Turkey suspected as source of rare Salmonella outbreak in Europe

September 26, 2012

According to Food Safety News, European Union health officials are investigating an ongoing outbreak of Salmonella Stanley that has sickened more than 400 people in seven European Union member countries. The outbreak is thought to have originated in poultry—more specifically turkey—produced in Europe, according to a new joint report from EU health authorities.

The first cases associated with this outbreak occurred in Hungary in August of 2011, but the outbreak was not detected until late June 2012, when health officials were alerted to the fact that an unusually high number of Salmonella Stanley infections had been reported in Belgium. Since that time, Austria, Czech Republic, Germany, Hungary, Slovak Republic, and the United Kingdom have all reported cases of Salmonella Stanley with a DNA fingerprint indistinguishable from the strain being tracked in Belgium.

In most affected countries, the outbreak is thought to have begun in January 2012, when a spike in Salmonella Stanley infections was noted. The most recent case was reported on September 18. To date, 167 cases have been confirmed as part of the outbreak and a further 254 cases are considered probable. The outbreak is considered ongoing.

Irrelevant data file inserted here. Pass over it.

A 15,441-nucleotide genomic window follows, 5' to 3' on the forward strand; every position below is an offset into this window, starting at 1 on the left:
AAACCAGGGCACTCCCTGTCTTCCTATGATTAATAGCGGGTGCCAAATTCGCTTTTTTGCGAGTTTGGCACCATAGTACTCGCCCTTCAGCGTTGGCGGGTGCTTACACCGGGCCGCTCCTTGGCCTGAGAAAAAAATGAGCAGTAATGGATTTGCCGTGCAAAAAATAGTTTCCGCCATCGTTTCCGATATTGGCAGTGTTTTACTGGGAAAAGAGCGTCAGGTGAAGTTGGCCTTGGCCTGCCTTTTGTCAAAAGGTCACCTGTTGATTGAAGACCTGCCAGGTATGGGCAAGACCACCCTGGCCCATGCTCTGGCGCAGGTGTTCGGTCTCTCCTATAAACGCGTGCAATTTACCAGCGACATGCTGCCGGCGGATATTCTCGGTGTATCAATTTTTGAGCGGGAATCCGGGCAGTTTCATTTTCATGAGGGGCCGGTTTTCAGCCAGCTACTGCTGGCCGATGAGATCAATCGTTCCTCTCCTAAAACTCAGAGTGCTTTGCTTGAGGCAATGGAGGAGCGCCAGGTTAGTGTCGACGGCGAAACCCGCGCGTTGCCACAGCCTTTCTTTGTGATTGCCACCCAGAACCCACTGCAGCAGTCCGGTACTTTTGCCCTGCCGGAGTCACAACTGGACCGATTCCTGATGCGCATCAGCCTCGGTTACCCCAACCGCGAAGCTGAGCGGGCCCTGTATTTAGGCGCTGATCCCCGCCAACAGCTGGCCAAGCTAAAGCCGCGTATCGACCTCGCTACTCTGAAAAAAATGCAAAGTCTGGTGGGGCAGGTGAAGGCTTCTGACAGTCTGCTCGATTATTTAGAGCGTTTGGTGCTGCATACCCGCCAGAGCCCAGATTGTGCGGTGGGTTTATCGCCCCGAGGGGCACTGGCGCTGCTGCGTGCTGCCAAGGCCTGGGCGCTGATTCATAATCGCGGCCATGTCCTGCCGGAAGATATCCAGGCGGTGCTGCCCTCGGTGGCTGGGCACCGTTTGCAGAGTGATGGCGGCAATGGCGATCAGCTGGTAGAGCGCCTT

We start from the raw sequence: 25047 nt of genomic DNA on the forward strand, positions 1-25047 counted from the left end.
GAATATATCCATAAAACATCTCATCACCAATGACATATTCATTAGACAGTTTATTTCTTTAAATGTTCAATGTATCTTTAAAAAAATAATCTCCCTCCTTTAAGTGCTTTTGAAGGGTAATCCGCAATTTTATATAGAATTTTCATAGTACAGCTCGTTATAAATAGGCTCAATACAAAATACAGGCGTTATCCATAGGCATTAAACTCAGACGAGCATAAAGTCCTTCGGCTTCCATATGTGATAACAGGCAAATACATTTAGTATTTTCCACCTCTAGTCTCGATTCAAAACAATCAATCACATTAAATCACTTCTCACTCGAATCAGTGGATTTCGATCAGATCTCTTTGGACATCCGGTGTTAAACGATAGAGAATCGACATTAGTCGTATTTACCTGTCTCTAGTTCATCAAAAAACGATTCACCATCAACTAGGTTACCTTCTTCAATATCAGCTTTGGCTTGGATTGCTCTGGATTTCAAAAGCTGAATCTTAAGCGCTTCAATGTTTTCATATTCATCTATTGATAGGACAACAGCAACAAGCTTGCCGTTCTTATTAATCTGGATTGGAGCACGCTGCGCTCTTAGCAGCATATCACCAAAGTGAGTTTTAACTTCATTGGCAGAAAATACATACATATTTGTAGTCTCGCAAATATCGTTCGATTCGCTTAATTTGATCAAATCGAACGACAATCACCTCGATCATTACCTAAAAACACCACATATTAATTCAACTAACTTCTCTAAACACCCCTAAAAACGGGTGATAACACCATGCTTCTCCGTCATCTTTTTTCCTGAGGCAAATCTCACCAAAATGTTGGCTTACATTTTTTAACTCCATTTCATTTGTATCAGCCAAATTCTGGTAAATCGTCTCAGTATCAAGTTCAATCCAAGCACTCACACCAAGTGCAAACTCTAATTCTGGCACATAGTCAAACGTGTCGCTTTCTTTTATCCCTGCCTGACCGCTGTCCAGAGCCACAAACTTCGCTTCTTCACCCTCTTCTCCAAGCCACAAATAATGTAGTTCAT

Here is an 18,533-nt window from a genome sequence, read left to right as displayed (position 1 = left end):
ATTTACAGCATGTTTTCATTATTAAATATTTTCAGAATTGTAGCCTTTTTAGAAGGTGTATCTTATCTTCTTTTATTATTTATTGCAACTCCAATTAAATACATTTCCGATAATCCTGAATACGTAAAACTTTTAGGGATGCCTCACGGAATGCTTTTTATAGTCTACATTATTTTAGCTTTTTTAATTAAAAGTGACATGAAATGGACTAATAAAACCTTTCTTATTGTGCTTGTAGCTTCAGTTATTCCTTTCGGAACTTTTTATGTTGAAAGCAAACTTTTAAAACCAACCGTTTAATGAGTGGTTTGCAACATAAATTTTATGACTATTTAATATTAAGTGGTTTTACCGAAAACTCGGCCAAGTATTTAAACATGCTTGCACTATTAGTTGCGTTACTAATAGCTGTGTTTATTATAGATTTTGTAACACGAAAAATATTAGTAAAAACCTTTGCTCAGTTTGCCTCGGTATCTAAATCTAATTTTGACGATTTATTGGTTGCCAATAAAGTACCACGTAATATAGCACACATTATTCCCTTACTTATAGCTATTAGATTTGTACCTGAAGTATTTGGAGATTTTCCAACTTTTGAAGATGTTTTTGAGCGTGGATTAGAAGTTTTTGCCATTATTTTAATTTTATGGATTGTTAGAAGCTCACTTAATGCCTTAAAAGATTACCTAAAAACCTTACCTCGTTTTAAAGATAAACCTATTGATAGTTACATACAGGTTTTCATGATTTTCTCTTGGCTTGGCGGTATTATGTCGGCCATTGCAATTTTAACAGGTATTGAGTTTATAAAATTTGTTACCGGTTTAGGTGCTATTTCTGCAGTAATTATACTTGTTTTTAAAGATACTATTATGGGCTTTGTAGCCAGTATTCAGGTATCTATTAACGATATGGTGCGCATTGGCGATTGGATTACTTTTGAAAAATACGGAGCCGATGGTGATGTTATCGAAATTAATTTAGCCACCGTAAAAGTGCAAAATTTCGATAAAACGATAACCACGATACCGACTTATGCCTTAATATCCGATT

While officials do not know the exact source of the bacteria, they suspect that it came from somewhere in the European turkey production chain. The outbreak strain has been found among turkey flocks and in turkey meat in eight EU member countries, including six where outbreak-related illnesses have occurred.

In the United States, one case of Salmonella Stanley indistinguishable from the outbreak strain has been detected. The patient, a male, fell in on July 23, 2012, but did not report traveling outside the U.S. in the week before he fell ill.

Food Safety News article

EU report (pdf)